Boris Johnson out of COVID-19 Isolation After 2 Weeks

Updated: 2020-11-26 13:45:03

British Prime Minister Boris Johnson has ended his self-isolation two weeks after coming into contact with a Conservative MP who later tested positive for the CCP virus.

Later on Thursday, Johnson will chair a cabinet meeting and then give a news conference to explain local restrictions which will be put in place after England’s month-long COVID-19 lockdown ends on Dec. 2, Chancellor of the Exchequer Rishi Sunak told the BBC.

The prime minister was forced to go into self-isolation after attending a 35-minute meeting on Nov. 12, which was also attended by Lee Anderson, MP for Ashfield in Nottinghamshire, who later tested positive for the CCP (Chinese Communist Party) virus, which causes COVID-19.

Epoch Times Photo
Prime Minister Boris Johnson and Secretary of State for Health and Social Care Matt Hancock walk from Downing Street to the Foreign and Commonwealth Office in London on Sept. 30, 2020. (Leon Neal/Getty Images)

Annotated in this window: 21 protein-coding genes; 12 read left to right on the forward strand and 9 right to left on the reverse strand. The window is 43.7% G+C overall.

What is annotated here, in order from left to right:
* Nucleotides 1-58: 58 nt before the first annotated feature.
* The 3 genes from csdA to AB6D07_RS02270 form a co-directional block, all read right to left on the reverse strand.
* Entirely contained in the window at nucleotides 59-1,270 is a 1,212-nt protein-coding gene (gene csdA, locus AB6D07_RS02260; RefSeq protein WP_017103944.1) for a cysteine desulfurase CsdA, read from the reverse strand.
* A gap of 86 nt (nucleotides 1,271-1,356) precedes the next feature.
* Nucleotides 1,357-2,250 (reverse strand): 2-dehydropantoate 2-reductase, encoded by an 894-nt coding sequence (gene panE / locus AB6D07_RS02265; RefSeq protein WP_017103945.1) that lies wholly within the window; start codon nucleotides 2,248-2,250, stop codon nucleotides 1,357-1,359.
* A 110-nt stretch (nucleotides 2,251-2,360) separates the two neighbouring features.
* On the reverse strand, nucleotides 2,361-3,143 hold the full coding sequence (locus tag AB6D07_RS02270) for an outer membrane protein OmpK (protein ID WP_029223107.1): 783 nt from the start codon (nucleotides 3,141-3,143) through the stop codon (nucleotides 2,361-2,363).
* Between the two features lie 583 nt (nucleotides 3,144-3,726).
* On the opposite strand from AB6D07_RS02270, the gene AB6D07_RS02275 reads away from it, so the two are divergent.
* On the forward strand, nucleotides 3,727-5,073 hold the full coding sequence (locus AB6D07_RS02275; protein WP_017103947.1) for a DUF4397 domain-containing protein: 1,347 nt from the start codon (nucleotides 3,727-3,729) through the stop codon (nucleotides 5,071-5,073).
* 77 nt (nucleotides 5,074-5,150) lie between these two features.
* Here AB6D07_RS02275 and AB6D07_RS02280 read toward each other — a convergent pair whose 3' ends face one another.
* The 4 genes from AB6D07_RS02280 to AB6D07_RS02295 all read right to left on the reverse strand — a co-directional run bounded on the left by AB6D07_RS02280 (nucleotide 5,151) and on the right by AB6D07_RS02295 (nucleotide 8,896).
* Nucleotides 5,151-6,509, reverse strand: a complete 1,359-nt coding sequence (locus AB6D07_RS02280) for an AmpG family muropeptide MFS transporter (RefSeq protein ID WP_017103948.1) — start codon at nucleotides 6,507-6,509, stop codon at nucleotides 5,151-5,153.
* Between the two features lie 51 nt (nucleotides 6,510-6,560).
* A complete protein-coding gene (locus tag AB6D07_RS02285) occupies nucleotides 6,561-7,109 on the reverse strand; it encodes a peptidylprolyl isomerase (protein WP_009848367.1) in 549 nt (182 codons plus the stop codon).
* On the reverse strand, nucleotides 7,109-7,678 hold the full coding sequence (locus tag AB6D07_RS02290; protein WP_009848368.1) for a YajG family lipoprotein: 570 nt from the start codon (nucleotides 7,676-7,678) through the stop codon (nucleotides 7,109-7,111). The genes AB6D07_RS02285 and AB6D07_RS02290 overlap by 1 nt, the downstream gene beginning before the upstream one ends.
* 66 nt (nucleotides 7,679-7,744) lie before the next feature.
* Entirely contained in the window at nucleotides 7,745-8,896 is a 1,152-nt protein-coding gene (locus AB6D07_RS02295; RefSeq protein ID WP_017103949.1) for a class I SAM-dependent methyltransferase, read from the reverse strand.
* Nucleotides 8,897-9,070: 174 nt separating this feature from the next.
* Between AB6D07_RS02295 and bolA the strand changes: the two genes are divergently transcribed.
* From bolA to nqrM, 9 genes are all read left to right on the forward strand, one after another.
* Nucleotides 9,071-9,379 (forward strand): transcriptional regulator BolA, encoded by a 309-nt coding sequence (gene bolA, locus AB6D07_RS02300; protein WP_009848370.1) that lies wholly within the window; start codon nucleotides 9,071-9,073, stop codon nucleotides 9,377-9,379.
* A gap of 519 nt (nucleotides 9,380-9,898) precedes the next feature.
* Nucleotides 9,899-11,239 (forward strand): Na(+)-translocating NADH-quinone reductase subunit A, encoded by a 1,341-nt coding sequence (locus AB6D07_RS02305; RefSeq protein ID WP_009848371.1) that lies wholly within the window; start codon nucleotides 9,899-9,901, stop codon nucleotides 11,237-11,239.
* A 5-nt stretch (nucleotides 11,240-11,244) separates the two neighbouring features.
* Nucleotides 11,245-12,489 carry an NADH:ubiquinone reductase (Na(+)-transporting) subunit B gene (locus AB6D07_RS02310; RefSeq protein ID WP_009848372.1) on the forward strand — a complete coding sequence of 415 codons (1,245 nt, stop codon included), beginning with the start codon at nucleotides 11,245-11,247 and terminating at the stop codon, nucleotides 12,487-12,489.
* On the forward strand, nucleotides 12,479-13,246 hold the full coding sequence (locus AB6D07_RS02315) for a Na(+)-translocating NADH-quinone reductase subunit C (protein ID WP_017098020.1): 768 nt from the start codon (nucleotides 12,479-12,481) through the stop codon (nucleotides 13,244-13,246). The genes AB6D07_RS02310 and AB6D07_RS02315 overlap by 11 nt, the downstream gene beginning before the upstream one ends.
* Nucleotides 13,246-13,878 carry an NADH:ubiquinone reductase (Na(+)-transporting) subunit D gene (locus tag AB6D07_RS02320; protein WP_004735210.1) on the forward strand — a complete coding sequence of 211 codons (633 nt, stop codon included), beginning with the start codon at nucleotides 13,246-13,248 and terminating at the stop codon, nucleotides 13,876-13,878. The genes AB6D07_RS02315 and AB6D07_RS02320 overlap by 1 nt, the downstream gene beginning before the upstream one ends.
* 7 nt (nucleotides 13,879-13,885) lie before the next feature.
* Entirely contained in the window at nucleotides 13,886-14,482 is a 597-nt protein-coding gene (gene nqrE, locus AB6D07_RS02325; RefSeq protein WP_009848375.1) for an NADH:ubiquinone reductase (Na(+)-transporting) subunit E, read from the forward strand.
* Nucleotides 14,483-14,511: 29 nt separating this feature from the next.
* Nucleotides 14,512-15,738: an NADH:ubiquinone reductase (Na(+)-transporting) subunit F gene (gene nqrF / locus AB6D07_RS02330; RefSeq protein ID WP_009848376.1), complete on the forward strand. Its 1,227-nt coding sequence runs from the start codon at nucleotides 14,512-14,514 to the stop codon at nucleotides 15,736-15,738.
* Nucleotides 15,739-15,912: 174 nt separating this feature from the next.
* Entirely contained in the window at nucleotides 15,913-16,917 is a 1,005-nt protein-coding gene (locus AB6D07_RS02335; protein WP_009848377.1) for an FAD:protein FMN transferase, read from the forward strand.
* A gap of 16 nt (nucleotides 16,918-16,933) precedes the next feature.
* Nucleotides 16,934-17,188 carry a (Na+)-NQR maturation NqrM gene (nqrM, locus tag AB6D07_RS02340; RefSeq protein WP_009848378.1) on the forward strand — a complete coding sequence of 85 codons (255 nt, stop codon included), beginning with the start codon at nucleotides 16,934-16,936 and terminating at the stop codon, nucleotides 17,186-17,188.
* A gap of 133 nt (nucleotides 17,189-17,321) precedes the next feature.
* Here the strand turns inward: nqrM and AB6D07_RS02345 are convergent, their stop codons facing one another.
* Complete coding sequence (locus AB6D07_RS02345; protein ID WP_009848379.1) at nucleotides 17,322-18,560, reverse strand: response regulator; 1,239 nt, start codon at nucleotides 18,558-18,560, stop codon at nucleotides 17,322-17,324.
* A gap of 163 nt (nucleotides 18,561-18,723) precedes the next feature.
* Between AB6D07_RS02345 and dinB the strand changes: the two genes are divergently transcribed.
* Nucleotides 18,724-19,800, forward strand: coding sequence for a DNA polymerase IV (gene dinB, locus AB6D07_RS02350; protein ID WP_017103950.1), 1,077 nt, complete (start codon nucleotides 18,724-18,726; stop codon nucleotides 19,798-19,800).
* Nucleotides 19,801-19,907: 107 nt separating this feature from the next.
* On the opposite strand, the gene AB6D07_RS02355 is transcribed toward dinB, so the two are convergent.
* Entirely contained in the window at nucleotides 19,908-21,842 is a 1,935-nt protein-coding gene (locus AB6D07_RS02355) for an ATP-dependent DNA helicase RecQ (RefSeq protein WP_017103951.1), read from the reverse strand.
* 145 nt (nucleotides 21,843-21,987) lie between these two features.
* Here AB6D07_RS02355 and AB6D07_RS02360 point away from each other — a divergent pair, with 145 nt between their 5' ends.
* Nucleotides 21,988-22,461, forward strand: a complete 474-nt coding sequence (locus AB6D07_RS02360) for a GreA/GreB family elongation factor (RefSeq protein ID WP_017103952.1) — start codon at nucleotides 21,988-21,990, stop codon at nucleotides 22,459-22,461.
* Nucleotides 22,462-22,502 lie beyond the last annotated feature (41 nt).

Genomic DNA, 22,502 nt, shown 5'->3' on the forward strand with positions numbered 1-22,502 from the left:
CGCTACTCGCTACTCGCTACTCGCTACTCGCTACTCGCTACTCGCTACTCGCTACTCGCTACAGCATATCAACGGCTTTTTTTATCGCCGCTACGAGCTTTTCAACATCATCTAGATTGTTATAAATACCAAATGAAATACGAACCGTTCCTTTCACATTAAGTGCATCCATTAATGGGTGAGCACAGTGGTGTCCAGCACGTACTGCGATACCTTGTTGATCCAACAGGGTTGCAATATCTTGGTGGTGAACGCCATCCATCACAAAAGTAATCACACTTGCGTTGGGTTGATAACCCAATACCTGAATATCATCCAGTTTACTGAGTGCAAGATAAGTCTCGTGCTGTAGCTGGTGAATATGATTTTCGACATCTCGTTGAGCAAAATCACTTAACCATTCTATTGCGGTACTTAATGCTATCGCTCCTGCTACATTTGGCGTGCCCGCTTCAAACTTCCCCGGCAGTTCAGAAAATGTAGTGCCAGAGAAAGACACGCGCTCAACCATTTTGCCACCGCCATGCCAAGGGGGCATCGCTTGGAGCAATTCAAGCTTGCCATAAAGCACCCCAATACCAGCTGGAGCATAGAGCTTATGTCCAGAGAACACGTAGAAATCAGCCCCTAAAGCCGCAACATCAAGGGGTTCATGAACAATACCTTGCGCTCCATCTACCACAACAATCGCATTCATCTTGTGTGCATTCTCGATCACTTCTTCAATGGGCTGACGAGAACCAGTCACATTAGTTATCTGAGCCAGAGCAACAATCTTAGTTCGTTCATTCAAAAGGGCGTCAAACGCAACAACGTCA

In a video posted on Twitter on Nov. 16, Johnson said he felt “great,” was “fit as a butcher’s dog” and “bursting with antibodies,” but would “follow the rules” and self-isolate for 14 days.

Downing Street said on Nov. 17 that Johnson had tested negative for the CCP virus, but would finish the two-week self-isolation according to government guidance.

This was Johnson’s second brush with the virus. The first was in March when he did develop symptoms and his deputy Dominic Raab temporarily took over the prime minister’s responsibilities. After initially continuing to work, Johnson was ultimately admitted to intensive care in April for three days and given oxygen, but not ventilated.

On Tuesday, Johnson, who was then still self-isolating, told a press conference from 10 Downing Street that if people stick to post-lockdown restrictions and seek tests when needed “things will look and feel very different indeed after Easter.”

He said an end goal date was in sight following the “fantastic news that the Oxford/AstraZeneca vaccine has been highly effective in clinical trials.”

“That idea of an end goal date is important, because at last if the promise of the vaccines is fulfilled we do have something … our businesses can begin to plan.”

He added that with hard work, the hope is to “inoculate the vast majority of the people who need the most protection by Easter. That will make a very substantial change to where we are at the moment.”

The UK has secured 100 million doses of the Oxford/AstraZeneca vaccine candidate and a further 255 million doses of a combination of other vaccine candidates including those from Pfizer/BioNTech and Moderna, which have also reportedly performed well in phase 3 clinical trials.

Mary Clark and Reuters contributed to this report.

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